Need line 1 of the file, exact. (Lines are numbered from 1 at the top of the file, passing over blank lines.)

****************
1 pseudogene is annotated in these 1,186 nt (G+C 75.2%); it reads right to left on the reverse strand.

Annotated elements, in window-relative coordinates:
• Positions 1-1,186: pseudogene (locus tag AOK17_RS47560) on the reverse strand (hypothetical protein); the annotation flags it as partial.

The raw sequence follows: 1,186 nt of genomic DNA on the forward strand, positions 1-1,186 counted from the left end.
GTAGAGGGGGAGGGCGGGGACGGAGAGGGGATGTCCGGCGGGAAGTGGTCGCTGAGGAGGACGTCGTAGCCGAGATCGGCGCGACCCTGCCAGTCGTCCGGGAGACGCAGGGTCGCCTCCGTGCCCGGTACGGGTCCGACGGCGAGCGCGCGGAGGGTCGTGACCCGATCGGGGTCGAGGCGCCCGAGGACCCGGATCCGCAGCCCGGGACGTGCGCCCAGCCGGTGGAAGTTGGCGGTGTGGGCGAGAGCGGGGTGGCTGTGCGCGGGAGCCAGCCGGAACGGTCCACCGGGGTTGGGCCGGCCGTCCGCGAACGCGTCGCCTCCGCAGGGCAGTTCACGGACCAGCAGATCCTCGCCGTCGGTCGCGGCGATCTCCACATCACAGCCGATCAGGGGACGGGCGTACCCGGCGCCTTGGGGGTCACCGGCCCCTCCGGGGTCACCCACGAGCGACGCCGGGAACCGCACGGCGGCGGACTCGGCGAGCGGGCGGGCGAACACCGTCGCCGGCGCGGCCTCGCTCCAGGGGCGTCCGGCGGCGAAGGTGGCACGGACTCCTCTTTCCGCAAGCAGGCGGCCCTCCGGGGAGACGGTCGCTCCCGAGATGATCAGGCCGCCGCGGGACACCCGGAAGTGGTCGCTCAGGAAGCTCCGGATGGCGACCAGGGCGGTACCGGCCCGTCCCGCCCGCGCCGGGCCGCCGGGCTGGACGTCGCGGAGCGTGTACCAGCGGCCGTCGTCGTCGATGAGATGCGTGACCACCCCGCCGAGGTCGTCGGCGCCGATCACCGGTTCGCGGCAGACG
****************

1 pseudogene is annotated in these 1,186 nt (G+C 75.2%); it reads right to left on the reverse strand.